An Update to Willie Nelson’s Opry House and Saloon

It’s on a movie set originally called “Willieville,” built in the early 1980s for a 1985 film called “Red Headed Stranger.”

The movie was based on a song by Willie Nelson, and starred him. The set was built on his ranch. It was to be temporary, and to be burned down after the filming.

That never happened. Instead, Nelson transformed it into an event venue. And at its heart stood its seemingly run-down Opry House and Saloon, soon found to be perfect for performances – with a small stage, dance floor, bar and support space.

By 2018 it was in need of an upgrade. And the Austin office of Cushing Terrell was tasked with rethinking that space – and the rest of the town – for future generations.

“We did a master plan for the next five to 10 years,” says Alex Bingham, architect at the firm. “It’s about repairing existing buildings, providing infrastructure and creating a timeline for future construction.”

They came in with an historic preservation architect and structural engineer, then provided recommendations for what needed to be done. The pandemic hit just as they completed it. “That put a damper on music festivals and funding for future phases,” he says.

They did make changes to the Opry House and Saloon exterior, but you’d have to look pretty hard to find them. The fact is, the building still appears to be near collapse. “It looks like we didn’t touch it,” he says. “We replaced the roof and exterior finishes, but it looks pretty much the same.”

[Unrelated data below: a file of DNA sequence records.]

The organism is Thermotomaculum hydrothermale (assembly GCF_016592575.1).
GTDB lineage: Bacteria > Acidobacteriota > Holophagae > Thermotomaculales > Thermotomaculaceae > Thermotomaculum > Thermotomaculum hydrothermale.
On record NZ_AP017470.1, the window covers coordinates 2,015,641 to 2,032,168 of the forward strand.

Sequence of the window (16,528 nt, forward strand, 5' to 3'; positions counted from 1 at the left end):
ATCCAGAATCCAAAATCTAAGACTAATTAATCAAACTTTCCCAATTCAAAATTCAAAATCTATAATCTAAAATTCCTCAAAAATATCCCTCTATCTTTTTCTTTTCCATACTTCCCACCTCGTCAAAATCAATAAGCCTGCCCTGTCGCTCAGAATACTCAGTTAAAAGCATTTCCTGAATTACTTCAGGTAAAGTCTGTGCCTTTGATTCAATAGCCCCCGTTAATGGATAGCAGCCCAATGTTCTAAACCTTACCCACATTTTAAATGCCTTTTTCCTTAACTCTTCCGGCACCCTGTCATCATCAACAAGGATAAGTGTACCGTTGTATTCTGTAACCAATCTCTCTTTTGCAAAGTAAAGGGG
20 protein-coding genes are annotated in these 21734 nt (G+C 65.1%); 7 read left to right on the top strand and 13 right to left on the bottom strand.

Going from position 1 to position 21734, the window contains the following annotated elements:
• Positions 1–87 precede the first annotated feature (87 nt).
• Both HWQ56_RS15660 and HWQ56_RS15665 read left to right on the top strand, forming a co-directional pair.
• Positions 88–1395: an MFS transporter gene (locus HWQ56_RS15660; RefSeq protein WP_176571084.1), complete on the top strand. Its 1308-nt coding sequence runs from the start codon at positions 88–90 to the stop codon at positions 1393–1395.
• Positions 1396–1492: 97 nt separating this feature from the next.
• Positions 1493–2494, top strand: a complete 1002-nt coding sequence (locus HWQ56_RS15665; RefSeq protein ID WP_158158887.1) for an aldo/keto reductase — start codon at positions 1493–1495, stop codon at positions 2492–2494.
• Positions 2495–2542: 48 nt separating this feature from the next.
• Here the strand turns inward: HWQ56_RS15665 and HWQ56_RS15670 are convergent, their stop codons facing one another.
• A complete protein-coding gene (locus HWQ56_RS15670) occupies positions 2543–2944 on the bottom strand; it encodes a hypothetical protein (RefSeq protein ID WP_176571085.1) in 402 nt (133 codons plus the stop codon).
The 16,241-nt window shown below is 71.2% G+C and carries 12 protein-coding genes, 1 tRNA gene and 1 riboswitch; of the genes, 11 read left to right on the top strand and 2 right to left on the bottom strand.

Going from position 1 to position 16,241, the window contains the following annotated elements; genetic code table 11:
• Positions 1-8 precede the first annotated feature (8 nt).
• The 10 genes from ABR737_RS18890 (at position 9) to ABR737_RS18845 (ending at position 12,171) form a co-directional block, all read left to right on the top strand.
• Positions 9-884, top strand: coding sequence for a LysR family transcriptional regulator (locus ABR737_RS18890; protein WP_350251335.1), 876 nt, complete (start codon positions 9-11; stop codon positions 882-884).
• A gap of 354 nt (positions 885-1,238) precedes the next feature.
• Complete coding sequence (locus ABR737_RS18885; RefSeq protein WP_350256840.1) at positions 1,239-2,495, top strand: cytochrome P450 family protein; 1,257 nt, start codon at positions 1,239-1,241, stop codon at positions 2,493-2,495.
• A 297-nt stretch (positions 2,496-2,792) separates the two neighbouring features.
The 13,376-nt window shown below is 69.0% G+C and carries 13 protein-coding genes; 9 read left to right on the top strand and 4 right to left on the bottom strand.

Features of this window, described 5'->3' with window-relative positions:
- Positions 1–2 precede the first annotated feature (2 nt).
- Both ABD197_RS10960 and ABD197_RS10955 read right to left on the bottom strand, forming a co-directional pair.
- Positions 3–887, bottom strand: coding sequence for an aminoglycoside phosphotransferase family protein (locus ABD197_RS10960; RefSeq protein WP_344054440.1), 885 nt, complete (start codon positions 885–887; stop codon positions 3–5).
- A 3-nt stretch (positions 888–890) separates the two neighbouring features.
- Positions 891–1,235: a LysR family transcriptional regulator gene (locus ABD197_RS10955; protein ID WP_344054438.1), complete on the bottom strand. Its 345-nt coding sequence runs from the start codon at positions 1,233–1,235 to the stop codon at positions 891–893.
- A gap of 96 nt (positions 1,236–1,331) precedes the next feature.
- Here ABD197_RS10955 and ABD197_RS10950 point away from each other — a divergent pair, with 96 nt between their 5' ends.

The interior underwent a more significant renovation. It had multiple balconies, but they weren’t meant to stand a crowd and didn’t have necessary head clearance – so some were removed. “We kept bits and pieces – as much as possible,” he says. “It’s not a historic preservation project, but it keeps as much character as possible.”

In total, five other structures from the original “Willieville” set still exist. It’s got a market, street buildings, a chapel and a few others. Left untouched from the film’s production, they remain reminiscent of the classic Old West.

But the 2,000-square-foot Opry House and Saloon is meant for concerts, though it’s pretty small for that, even with the improved balconies. “There are swinging doors, a bar on the right-hand side, a performance stage and then the balcony above for private tickets or general admission overflow,” he says. “And backstage, there’s a sound booth for Willie and his wife, Annie.”

So what more could a “Red Headed Stranger” want – except for his 1985 set totally restored?

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